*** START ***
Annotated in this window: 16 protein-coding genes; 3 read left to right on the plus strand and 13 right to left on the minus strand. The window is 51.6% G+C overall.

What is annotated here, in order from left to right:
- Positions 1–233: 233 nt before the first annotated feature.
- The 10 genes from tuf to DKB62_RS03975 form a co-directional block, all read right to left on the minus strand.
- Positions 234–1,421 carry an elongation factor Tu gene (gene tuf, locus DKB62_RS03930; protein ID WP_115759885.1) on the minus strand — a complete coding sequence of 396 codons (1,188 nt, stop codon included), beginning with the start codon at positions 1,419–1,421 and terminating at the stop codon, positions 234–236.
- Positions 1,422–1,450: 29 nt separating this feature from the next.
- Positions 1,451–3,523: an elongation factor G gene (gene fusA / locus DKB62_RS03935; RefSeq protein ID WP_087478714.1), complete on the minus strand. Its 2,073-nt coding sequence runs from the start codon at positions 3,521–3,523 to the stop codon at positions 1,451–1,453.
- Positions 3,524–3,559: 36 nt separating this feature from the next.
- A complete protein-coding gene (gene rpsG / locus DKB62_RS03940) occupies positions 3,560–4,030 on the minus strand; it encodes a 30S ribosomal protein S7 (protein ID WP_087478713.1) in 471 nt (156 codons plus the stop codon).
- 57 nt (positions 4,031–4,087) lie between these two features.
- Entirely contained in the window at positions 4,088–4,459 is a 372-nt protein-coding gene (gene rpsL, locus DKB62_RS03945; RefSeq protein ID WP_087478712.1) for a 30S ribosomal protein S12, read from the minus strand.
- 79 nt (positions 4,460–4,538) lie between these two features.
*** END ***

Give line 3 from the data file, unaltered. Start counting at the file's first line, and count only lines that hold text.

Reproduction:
- Positions 1–233: 233 nt before the first annotated feature.